20/09/2013 Newsnight


The stories behind the headlines with Gavin Esler. A UKIP MEP wrecks his party conference with a gaffe rampage, vigilante paedophile hunters, and why Apple are on their way out.

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From Bongo Bongo Land to "sluts" the UKIP MEP who wrecked his own


party conference with foot-in-mouth disease. I said "you're all sluts"


and we all had a jolly good laugh. Why is that funny? I thought it was


funny and everyone in the room thought it was funny, why not ask


them why they lost. He lost the whip, has the party lost the plot


we will hear from one of Godfrey Bloom's UKIP colleagues. The


vigilantes hunting paedophiles. The children groomed for sex on the


Internet in their own homes. Is rough justice ever part of the


solution. We have the inside story. As BlackBerry tonight shed more


than 4,000 jobs one of the top business thinkers tells Newsnight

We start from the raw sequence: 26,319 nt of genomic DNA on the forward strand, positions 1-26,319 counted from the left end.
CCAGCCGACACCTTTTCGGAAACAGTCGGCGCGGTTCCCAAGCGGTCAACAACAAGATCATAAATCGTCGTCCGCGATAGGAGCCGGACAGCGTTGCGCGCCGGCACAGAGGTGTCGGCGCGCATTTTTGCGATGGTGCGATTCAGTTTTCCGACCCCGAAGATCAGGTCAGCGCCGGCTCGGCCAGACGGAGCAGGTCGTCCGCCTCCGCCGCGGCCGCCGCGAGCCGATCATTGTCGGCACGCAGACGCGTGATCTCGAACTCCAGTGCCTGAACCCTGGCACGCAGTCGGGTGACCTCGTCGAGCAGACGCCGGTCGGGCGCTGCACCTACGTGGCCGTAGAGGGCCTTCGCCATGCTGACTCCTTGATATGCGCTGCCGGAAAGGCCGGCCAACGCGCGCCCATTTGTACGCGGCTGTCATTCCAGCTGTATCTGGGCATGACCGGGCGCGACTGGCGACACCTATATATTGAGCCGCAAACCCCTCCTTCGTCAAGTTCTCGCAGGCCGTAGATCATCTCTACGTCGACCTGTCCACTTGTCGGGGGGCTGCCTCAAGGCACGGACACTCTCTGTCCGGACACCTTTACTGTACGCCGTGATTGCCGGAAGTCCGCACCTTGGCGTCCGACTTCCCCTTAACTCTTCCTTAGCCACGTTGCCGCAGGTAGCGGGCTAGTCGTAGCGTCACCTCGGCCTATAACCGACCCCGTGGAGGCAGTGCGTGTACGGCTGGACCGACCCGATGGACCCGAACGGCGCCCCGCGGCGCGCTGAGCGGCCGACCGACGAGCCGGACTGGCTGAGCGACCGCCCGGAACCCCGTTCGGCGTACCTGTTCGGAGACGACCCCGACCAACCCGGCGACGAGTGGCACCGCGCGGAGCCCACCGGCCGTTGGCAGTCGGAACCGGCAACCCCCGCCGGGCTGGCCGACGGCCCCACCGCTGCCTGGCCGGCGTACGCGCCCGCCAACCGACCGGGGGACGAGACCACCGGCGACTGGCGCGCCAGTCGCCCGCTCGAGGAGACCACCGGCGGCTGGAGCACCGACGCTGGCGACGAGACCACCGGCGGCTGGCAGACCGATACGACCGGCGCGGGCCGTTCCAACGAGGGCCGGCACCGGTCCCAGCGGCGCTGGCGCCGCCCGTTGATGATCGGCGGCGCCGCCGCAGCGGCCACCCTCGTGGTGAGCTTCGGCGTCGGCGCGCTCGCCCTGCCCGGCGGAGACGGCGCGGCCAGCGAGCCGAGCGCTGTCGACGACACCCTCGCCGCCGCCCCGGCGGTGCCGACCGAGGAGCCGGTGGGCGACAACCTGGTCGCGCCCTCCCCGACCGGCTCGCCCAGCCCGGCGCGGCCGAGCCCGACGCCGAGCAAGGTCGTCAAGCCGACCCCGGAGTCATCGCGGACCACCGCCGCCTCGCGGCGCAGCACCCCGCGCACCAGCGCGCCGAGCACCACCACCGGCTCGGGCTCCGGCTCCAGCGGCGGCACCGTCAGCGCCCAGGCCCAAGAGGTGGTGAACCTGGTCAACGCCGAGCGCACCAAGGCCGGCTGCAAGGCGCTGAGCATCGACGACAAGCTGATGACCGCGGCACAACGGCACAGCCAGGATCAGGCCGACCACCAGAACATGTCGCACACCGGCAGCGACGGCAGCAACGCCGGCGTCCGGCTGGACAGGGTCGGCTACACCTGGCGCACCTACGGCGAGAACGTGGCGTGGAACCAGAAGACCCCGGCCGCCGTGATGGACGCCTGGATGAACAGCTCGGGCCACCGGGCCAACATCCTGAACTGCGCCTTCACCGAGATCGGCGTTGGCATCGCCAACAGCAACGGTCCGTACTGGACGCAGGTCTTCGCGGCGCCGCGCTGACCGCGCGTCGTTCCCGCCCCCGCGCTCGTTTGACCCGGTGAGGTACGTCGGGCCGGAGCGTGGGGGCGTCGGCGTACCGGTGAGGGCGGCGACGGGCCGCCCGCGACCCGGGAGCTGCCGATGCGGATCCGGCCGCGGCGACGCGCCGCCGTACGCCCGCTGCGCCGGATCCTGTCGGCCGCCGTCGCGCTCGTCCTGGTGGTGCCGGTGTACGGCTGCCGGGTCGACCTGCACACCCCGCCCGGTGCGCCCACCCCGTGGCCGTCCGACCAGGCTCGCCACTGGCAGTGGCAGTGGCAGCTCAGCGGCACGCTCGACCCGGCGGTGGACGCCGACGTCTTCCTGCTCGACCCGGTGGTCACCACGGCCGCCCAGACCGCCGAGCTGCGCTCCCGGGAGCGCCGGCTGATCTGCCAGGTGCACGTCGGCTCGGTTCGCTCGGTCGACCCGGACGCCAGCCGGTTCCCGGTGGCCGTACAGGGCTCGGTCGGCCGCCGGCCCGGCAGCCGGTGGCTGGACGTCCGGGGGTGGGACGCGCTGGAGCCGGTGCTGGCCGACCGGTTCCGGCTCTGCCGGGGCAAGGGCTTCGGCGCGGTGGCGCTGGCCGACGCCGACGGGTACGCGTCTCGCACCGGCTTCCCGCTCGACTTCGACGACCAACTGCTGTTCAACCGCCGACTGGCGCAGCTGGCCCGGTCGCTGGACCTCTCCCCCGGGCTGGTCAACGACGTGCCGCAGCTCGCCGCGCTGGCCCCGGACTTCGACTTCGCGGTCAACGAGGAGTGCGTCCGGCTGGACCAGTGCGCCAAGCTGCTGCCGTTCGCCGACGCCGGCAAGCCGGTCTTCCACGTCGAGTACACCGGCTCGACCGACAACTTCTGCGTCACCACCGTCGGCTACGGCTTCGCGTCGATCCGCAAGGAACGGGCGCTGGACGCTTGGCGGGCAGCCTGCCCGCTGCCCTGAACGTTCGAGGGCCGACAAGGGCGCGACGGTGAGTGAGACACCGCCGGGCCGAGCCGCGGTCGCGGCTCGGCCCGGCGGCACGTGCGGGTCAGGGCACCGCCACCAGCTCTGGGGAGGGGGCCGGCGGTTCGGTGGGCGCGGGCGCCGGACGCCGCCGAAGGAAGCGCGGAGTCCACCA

which smart companies will be next to fail. Nokia is essentially gone,


BlackBerry is essentially gone. And now Apple is next.


Good evening, so it is your big moment as a political leader toe


party conference. You promise a political earthquake and suggest


your ambitions are almost limitness. Then you find out one of your


closest political friends has described women who don't do proper


house cleaning "sluts" and hit someone on the head with a party


conference programme. Not a scene from a sitcom, but today at the


UKIP conference. We have been discussing sluts and other matters


with the man at the centre of it all, UKIP MEP, Godfrey Bloom.


Britain is going to make the great escape. Good morning. Please


welcome Nigel Farage. A hero's welcome for the man making UKIP


grow up. Nigel Farage even had the mandatory pumping music, so beloved


of our politicians. The day started so well for him. What I suggest we


do is we turn the European elections May 22nd and give our as


an opportunity to give our opinion on the European Union and open


borders. Here we are outside the UKIP conference boozer, moments


away from Downing Street and the corridors of power. What would


happen if Nigel Farage's party got lucky, very, very lucky, but lucky


enough to get anywhere near power in 2015. Is his team ready? The


events of today suggest not. Nigel Farage we have just found you in


the pub at 3.00, if you were PM you wouldn't be able to do that? Why